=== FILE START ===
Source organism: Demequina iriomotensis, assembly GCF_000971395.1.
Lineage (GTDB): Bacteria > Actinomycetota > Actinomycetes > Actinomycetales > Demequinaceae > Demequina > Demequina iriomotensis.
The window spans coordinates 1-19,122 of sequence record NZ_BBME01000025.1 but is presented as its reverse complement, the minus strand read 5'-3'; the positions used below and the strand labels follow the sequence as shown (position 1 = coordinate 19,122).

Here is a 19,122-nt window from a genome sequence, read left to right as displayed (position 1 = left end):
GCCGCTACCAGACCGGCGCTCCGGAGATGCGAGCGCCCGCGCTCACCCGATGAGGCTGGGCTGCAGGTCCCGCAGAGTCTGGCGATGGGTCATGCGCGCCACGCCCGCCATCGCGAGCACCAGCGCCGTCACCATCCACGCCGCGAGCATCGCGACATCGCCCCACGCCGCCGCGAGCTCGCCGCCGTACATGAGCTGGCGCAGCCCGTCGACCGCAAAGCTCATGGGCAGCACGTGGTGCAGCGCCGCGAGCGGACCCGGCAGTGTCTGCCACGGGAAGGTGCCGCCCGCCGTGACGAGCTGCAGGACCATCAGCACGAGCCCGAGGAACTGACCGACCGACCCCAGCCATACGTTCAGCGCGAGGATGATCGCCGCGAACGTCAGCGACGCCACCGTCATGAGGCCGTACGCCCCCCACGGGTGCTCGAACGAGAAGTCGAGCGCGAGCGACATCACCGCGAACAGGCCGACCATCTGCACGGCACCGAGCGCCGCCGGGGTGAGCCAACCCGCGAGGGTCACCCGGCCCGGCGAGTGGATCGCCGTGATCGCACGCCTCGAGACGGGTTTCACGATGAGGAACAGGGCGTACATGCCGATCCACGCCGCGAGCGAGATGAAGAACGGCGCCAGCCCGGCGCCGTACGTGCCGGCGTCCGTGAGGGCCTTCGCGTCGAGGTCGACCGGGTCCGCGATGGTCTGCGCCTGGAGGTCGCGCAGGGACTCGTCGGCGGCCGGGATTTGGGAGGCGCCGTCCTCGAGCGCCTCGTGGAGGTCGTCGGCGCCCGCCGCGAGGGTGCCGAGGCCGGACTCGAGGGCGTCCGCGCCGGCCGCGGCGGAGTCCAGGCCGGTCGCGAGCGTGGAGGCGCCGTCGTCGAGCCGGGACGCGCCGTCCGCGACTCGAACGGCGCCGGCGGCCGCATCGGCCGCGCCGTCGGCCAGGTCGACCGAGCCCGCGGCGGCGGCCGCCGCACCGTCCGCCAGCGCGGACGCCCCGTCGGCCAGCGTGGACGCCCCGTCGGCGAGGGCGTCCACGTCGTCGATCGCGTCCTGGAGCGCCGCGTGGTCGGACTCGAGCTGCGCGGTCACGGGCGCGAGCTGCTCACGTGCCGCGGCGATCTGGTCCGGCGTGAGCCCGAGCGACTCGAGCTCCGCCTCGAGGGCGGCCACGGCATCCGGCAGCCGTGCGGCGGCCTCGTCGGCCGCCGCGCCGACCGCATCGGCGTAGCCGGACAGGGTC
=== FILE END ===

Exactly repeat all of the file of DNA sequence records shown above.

Source organism: Demequina iriomotensis, assembly GCF_000971395.1.
Lineage (GTDB): Bacteria > Actinomycetota > Actinomycetes > Actinomycetales > Demequinaceae > Demequina > Demequina iriomotensis.
The window spans coordinates 1-19,122 of sequence record NZ_BBME01000025.1 but is presented as its reverse complement, the minus strand read 5'-3'; the positions used below and the strand labels follow the sequence as shown (position 1 = coordinate 19,122).

Here is a 19,122-nt window from a genome sequence, read left to right as displayed (position 1 = left end):
GCCGCTACCAGACCGGCGCTCCGGAGATGCGAGCGCCCGCGCTCACCCGATGAGGCTGGGCTGCAGGTCCCGCAGAGTCTGGCGATGGGTCATGCGCGCCACGCCCGCCATCGCGAGCACCAGCGCCGTCACCATCCACGCCGCGAGCATCGCGACATCGCCCCACGCCGCCGCGAGCTCGCCGCCGTACATGAGCTGGCGCAGCCCGTCGACCGCAAAGCTCATGGGCAGCACGTGGTGCAGCGCCGCGAGCGGACCCGGCAGTGTCTGCCACGGGAAGGTGCCGCCCGCCGTGACGAGCTGCAGGACCATCAGCACGAGCCCGAGGAACTGACCGACCGACCCCAGCCATACGTTCAGCGCGAGGATGATCGCCGCGAACGTCAGCGACGCCACCGTCATGAGGCCGTACGCCCCCCACGGGTGCTCGAACGAGAAGTCGAGCGCGAGCGACATCACCGCGAACAGGCCGACCATCTGCACGGCACCGAGCGCCGCCGGGGTGAGCCAACCCGCGAGGGTCACCCGGCCCGGCGAGTGGATCGCCGTGATCGCACGCCTCGAGACGGGTTTCACGATGAGGAACAGGGCGTACATGCCGATCCACGCCGCGAGCGAGATGAAGAACGGCGCCAGCCCGGCGCCGTACGTGCCGGCGTCCGTGAGGGCCTTCGCGTCGAGGTCGACCGGGTCCGCGATGGTCTGCGCCTGGAGGTCGCGCAGGGACTCGTCGGCGGCCGGGATTTGGGAGGCGCCGTCCTCGAGCGCCTCGTGGAGGTCGTCGGCGCCCGCCGCGAGGGTGCCGAGGCCGGACTCGAGGGCGTCCGCGCCGGCCGCGGCGGAGTCCAGGCCGGTCGCGAGCGTGGAGGCGCCGTCGTCGAGCCGGGACGCGCCGTCCGCGACTCGAACGGCGCCGGCGGCCGCATCGGCCGCGCCGTCGGCCAGGTCGACCGAGCCCGCGGCGGCGGCCGCCGCACCGTCCGCCAGCGCGGACGCCCCGTCGGCCAGCGTGGACGCCCCGTCGGCGAGGGCGTCCACGTCGTCGATCGCGTCCTGGAGCGCCGCGTGGTCGGACTCGAGCTGCGCGGTCACGGGCGCGAGCTGCTCACGTGCCGCGGCGATCTGGTCCGGCGTGAGCCCGAGCGACTCGAGCTCCGCCTCGAGGGCGGCCACGGCATCCGGCAGCCGTGCGGCGGCCTCGTCGGCCGCCGCGCCGACCGCATCGGCGTAGCCGGACAGGGTC